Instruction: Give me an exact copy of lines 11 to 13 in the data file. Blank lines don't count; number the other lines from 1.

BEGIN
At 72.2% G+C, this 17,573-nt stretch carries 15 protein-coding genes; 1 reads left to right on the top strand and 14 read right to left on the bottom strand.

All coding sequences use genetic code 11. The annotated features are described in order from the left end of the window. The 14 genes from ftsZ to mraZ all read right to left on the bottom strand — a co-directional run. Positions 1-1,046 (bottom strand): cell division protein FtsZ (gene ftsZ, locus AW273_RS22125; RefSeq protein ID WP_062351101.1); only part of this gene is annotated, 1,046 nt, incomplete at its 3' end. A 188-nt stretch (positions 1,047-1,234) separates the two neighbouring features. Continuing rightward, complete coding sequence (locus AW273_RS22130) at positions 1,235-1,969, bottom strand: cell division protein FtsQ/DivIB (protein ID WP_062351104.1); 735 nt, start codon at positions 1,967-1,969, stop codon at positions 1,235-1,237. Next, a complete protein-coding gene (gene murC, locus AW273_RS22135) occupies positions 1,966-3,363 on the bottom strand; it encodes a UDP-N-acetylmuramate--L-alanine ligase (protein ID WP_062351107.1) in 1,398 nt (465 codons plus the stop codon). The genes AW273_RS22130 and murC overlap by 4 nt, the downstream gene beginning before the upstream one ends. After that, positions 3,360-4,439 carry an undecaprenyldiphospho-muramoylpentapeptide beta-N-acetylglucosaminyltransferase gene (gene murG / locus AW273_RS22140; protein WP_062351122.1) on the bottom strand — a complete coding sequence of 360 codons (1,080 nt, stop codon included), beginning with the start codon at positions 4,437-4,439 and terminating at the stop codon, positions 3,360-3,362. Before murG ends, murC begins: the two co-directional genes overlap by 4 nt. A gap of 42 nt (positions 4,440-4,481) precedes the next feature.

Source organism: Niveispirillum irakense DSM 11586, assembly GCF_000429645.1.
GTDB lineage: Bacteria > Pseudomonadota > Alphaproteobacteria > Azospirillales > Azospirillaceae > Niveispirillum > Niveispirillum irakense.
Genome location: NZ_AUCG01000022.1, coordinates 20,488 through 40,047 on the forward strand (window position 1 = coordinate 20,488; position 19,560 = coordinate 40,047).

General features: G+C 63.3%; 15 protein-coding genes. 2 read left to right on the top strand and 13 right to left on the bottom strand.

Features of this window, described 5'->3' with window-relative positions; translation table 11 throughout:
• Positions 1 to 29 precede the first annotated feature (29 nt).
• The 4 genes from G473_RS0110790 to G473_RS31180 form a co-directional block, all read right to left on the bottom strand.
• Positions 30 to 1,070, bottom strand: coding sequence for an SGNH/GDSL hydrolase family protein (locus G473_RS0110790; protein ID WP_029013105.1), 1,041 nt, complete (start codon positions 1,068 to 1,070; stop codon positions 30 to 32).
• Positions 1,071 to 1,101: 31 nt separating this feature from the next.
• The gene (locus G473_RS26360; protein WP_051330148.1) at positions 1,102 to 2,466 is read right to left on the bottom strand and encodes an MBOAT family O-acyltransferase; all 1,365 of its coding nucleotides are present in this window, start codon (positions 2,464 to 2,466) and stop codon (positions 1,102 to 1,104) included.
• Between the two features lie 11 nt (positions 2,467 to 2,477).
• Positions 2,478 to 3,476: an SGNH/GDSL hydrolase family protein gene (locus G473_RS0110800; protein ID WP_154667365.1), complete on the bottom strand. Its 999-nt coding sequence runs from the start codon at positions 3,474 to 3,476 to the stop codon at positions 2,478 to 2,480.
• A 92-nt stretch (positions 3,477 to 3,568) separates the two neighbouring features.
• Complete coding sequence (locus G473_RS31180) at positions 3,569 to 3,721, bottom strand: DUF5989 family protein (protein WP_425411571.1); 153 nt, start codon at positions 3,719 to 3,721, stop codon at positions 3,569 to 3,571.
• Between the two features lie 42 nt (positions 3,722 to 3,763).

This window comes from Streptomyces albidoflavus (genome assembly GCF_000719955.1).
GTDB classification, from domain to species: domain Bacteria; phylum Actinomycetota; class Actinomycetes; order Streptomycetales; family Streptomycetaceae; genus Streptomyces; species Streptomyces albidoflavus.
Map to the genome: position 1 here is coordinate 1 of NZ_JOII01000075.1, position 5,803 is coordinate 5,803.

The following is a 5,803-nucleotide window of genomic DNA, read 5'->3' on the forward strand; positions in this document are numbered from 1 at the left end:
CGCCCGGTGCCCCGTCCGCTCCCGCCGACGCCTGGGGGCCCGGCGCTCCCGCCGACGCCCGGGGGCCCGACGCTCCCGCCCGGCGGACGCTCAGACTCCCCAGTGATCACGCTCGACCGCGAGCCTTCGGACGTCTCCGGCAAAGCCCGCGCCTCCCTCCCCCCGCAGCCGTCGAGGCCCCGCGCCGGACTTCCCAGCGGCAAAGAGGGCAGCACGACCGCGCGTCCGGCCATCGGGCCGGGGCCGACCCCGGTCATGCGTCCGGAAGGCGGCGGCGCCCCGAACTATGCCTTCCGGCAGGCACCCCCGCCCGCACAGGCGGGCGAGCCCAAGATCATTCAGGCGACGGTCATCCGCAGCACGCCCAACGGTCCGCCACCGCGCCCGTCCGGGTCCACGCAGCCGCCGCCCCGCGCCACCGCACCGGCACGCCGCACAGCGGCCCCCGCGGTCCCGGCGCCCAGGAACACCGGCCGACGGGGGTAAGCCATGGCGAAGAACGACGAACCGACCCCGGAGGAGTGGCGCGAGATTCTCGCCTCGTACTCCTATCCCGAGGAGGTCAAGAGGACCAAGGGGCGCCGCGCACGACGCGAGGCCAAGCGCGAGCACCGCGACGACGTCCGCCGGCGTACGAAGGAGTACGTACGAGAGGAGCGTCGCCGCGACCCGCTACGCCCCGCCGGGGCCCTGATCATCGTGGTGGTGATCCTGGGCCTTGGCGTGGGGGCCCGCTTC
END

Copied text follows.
• Positions 1,071 to 1,101: 31 nt separating this feature from the next.
• The gene (locus G473_RS26360; protein WP_051330148.1) at positions 1,102 to 2,466 is read right to left on the bottom strand and encodes an MBOAT family O-acyltransferase; all 1,365 of its coding nucleotides are present in this window, start codon (positions 2,464 to 2,466) and stop codon (positions 1,102 to 1,104) included.
• Between the two features lie 11 nt (positions 2,467 to 2,477).